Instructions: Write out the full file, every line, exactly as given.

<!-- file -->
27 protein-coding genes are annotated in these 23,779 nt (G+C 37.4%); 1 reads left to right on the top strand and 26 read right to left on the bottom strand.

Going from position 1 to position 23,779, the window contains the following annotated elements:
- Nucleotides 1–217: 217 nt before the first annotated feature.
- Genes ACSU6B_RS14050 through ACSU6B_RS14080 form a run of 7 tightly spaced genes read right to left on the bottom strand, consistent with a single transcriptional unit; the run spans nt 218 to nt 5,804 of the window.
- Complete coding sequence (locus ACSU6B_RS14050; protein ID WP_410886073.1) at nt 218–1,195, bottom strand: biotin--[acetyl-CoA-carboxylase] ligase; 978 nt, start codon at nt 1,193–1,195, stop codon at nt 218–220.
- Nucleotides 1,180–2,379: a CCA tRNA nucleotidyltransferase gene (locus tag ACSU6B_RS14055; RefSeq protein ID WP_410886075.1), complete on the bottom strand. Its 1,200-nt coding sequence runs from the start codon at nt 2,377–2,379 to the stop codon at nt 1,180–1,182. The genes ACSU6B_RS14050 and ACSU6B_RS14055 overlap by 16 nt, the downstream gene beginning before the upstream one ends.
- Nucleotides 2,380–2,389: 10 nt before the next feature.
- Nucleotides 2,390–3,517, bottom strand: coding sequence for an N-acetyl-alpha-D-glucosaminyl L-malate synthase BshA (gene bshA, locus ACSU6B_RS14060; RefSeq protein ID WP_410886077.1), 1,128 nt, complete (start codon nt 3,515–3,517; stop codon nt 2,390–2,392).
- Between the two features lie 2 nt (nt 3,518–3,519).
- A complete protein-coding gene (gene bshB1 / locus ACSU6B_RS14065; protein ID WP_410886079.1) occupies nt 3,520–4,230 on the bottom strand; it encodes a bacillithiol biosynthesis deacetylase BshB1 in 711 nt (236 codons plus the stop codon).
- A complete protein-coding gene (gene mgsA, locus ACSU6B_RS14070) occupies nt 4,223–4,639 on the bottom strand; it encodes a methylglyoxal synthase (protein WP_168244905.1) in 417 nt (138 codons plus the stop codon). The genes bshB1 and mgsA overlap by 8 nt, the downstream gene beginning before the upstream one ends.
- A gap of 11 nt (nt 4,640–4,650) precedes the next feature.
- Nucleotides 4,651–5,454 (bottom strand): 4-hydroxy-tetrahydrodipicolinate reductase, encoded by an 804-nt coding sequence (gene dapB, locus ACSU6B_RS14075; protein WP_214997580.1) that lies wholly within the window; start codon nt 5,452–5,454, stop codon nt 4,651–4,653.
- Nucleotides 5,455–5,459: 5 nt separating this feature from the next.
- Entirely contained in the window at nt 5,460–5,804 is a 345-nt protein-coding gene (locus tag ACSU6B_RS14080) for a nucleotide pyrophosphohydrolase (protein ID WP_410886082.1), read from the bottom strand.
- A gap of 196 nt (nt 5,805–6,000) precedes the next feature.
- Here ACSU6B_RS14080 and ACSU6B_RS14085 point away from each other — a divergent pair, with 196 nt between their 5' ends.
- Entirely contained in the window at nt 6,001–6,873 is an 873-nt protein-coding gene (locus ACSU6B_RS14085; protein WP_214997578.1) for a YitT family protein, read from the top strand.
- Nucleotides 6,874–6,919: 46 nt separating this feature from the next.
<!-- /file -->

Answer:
27 protein-coding genes are annotated in these 23,779 nt (G+C 37.4%); 1 reads left to right on the top strand and 26 read right to left on the bottom strand.

Going from position 1 to position 23,779, the window contains the following annotated elements:
- Nucleotides 1–217: 217 nt before the first annotated feature.
- Genes ACSU6B_RS14050 through ACSU6B_RS14080 form a run of 7 tightly spaced genes read right to left on the bottom strand, consistent with a single transcriptional unit; the run spans nt 218 to nt 5,804 of the window.
- Complete coding sequence (locus ACSU6B_RS14050; protein ID WP_410886073.1) at nt 218–1,195, bottom strand: biotin--[acetyl-CoA-carboxylase] ligase; 978 nt, start codon at nt 1,193–1,195, stop codon at nt 218–220.
- Nucleotides 1,180–2,379: a CCA tRNA nucleotidyltransferase gene (locus tag ACSU6B_RS14055; RefSeq protein ID WP_410886075.1), complete on the bottom strand. Its 1,200-nt coding sequence runs from the start codon at nt 2,377–2,379 to the stop codon at nt 1,180–1,182. The genes ACSU6B_RS14050 and ACSU6B_RS14055 overlap by 16 nt, the downstream gene beginning before the upstream one ends.
- Nucleotides 2,380–2,389: 10 nt before the next feature.
- Nucleotides 2,390–3,517, bottom strand: coding sequence for an N-acetyl-alpha-D-glucosaminyl L-malate synthase BshA (gene bshA, locus ACSU6B_RS14060; RefSeq protein ID WP_410886077.1), 1,128 nt, complete (start codon nt 3,515–3,517; stop codon nt 2,390–2,392).
- Between the two features lie 2 nt (nt 3,518–3,519).
- A complete protein-coding gene (gene bshB1 / locus ACSU6B_RS14065; protein ID WP_410886079.1) occupies nt 3,520–4,230 on the bottom strand; it encodes a bacillithiol biosynthesis deacetylase BshB1 in 711 nt (236 codons plus the stop codon).
- A complete protein-coding gene (gene mgsA, locus ACSU6B_RS14070) occupies nt 4,223–4,639 on the bottom strand; it encodes a methylglyoxal synthase (protein WP_168244905.1) in 417 nt (138 codons plus the stop codon). The genes bshB1 and mgsA overlap by 8 nt, the downstream gene beginning before the upstream one ends.
- A gap of 11 nt (nt 4,640–4,650) precedes the next feature.
- Nucleotides 4,651–5,454 (bottom strand): 4-hydroxy-tetrahydrodipicolinate reductase, encoded by an 804-nt coding sequence (gene dapB, locus ACSU6B_RS14075; protein WP_214997580.1) that lies wholly within the window; start codon nt 5,452–5,454, stop codon nt 4,651–4,653.
- Nucleotides 5,455–5,459: 5 nt separating this feature from the next.
- Entirely contained in the window at nt 5,460–5,804 is a 345-nt protein-coding gene (locus tag ACSU6B_RS14080) for a nucleotide pyrophosphohydrolase (protein ID WP_410886082.1), read from the bottom strand.
- A gap of 196 nt (nt 5,805–6,000) precedes the next feature.
- Here ACSU6B_RS14080 and ACSU6B_RS14085 point away from each other — a divergent pair, with 196 nt between their 5' ends.
- Entirely contained in the window at nt 6,001–6,873 is an 873-nt protein-coding gene (locus ACSU6B_RS14085; protein WP_214997578.1) for a YitT family protein, read from the top strand.
- Nucleotides 6,874–6,919: 46 nt separating this feature from the next.